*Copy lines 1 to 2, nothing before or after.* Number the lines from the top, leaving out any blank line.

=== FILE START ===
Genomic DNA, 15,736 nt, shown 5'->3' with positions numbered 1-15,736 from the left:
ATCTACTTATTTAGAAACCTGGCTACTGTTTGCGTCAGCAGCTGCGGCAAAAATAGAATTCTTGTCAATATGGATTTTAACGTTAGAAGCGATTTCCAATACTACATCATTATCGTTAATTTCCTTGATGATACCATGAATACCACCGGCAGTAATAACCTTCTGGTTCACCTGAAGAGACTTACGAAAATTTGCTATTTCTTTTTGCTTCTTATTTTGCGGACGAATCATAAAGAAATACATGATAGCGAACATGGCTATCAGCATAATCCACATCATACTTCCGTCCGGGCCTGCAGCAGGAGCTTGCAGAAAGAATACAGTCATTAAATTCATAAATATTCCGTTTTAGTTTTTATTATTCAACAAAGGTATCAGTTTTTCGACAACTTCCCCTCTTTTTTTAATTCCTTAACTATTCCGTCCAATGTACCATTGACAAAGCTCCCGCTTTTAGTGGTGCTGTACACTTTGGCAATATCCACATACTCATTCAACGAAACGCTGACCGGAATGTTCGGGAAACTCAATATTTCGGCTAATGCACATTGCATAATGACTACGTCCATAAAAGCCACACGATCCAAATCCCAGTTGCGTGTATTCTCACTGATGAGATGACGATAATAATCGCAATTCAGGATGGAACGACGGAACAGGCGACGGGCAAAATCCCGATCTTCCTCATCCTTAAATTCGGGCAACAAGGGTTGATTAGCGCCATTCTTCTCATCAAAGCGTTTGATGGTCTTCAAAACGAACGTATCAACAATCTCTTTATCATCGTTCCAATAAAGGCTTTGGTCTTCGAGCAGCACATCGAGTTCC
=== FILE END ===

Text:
Genomic DNA, 15,736 nt, shown 5'->3' with positions numbered 1-15,736 from the left:
ATCTACTTATTTAGAAACCTGGCTACTGTTTGCGTCAGCAGCTGCGGCAAAAATAGAATTCTTGTCAATATGGATTTTAACGTTAGAAGCGATTTCCAATACTACATCATTATCGTTAATTTCCTTGATGATACCATGAATACCACCGGCAGTAATAACCTTCTGGTTCACCTGAAGAGACTTACGAAAATTTGCTATTTCTTTTTGCTTCTTATTTTGCGGACGAATCATAAAGAAATACATGATAGCGAACATGGCTATCAGCATAATCCACATCATACTTCCGTCCGGGCCTGCAGCAGGAGCTTGCAGAAAGAATACAGTCATTAAATTCATAAATATTCCGTTTTAGTTTTTATTATTCAACAAAGGTATCAGTTTTTCGACAACTTCCCCTCTTTTTTTAATTCCTTAACTATTCCGTCCAATGTACCATTGACAAAGCTCCCGCTTTTAGTGGTGCTGTACACTTTGGCAATATCCACATACTCATTCAACGAAACGCTGACCGGAATGTTCGGGAAACTCAATATTTCGGCTAATGCACATTGCATAATGACTACGTCCATAAAAGCCACACGATCCAAATCCCAGTTGCGTGTATTCTCACTGATGAGATGACGATAATAATCGCAATTCAGGATGGAACGACGGAACAGGCGACGGGCAAAATCCCGATCTTCCTCATCCTTAAATTCGGGCAACAAGGGTTGATTAGCGCCATTCTTCTCATCAAAGCGTTTGATGGTCTTCAAAACGAACGTATCAACAATCTCTTTATCATCGTTCCAATAAAGGCTTTGGTCTTCGAGCAGCACATCGAGTTCC